Chuckwallas (less commonly known as Chuckawallas) are large, bulky lizards found mainly in arid regions of the southwestern United States and northern Mexico, although some are found on coastal islands. There are five species of Chuckwalla, all within the genus Sauromalus; they are part of the iguana family, Iguanidae.
The name Chuckwalla derives from the Shoshone word “tcaxxwal” or Cahullia “caxwal”, transcribed by Spaniards as “chacahuala”.
Reaching a total length of 16 inches (40 cm) and a weight of 2 pounds (0.9 kg), Chuckwallas are noted for their wide, flattened midsections and prominent paunch. Their tails are also notably thick, tapering to a blunt tip. Loose folds of skin characterize the neck and sides of the body, which is covered in small, coarsely granular scales. Males are generally larger than females.
These lizards are colored plainly; sexual dimorphism is marked, with males having reddish to orange, yellow or light gray bodies and black heads, shoulders and limbs; females and the immature have bodies with scattered spots or contrasting bands of light and dark in shades of gray or yellow.
Well-developed femoral pores are located on the inner side of the thighs in males; these pores produce secretions believed to play a role in marking territory.
Range, habitat and diet
The genus Sauromalus has a wide distribution in desert biomes. This is especially true of the Common Chuckwalla (Sauromalus ater), found from southern California east to southern Nevada and Utah, western Arizona and south to Baja California and northwestern Mexico. Other species are island-dwelling and therefore have much more restricted distributions: Two rare and endangered are the Chuckwalla de Montserrat (Sauromalus slevini) found on Islas Carmen, Coronados and Montserrat and the San Esteban Chuckwalla or Painted Chuckwalla (Sauromalus varius) found on San Esteban, Lobos and Pelicanos. The Angel Island Chuckwalla (Sauromalus hispidus) and Peninsular Chuckwalla (Sauromalus australis) are found on Isla Angel de la Guarda and surrounding islands off the coast of the Baja California peninsula.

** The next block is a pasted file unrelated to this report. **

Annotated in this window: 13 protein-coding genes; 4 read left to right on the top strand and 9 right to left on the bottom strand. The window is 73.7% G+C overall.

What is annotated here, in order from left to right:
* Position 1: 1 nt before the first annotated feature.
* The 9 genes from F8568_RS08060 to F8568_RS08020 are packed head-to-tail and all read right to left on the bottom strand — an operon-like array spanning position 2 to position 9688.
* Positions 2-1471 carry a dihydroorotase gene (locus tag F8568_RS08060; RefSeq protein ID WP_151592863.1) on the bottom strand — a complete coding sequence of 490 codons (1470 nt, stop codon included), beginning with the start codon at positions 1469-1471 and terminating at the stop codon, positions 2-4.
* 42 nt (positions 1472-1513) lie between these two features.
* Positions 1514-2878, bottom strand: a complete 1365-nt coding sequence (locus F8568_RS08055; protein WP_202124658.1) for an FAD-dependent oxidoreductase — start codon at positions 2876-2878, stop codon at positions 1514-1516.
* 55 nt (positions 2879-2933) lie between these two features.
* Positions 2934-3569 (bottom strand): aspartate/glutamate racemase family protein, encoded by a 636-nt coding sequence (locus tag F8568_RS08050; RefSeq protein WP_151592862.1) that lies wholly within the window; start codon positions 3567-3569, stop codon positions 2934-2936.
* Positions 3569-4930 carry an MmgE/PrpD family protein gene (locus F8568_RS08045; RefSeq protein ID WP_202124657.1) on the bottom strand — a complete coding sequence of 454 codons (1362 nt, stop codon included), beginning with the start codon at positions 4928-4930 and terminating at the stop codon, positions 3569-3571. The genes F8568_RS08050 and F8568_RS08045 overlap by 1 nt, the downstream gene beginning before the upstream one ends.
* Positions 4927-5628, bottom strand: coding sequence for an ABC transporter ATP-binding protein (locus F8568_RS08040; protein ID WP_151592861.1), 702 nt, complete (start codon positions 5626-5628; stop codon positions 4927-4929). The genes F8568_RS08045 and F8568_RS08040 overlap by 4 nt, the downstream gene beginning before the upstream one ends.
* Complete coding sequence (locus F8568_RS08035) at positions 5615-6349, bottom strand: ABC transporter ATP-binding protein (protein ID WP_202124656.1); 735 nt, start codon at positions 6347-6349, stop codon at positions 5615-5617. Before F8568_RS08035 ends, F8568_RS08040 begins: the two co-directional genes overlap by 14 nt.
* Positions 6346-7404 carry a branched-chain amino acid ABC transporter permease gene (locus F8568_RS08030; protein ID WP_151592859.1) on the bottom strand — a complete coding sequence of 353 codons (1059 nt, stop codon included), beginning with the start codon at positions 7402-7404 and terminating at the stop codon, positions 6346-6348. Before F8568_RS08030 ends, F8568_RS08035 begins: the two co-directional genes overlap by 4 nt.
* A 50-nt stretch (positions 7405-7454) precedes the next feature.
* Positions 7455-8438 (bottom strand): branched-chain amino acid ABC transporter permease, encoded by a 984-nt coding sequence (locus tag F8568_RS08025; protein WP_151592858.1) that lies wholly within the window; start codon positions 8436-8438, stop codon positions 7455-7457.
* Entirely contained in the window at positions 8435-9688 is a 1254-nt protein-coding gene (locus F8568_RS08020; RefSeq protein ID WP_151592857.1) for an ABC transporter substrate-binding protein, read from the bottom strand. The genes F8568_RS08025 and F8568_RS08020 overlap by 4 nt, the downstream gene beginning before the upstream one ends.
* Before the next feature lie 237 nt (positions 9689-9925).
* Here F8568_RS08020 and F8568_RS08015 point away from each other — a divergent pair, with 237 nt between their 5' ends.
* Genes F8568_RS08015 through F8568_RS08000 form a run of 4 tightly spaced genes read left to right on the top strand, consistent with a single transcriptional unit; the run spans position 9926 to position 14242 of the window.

Chuckwallas prefer lava flows and rocky areas, such as those found in the Sonoran and Mojave Deserts. These areas are typically vegetated by creosote bush and other such drought-tolerant scrub. The lizards may be found at elevations of up to 4,500 feet (1,370 meters).
Primarily herbivorous, Chuckwallas feed on leaves, fruit and flowers of both annuals and perennial plants; insects represent a supplementary prey. The lizards are said to prefer yellow flowers, such as those of the brittle-bush (Encelia farinosa).
Behavior and reproduction
Harmless to humans, these lizards are known to run from potential threats; a tight rock crevice is sought wherein the Chuckwalla will inflate its body with air in order to entrench itself.
Males are seasonally territorial; an abundance of resources tends to create a hierarchy based on size, with one large male dominating the area’s smaller males. Chuckwallas are visually oriented and use a combination of color and physical displays, namely “push ups”, head-hobbing, and gaping of the mouth to communicate and defend their territory. In lean periods no territories are observed.
Chuckwallas are diurnal animals and as they are exothermic, spend much of their mornings and winter days basking. These lizards are well adapted to desert conditions; they are active at temperatures of up to 102Â°F (39Â°C). Chuckwallas hibernate during cooler months and emerge in February.
Mating occurs from April to July, with 5-16 eggs subsequently laid between June and August. The eggs hatch in late September. Chuckwallas may live for 25 years or more.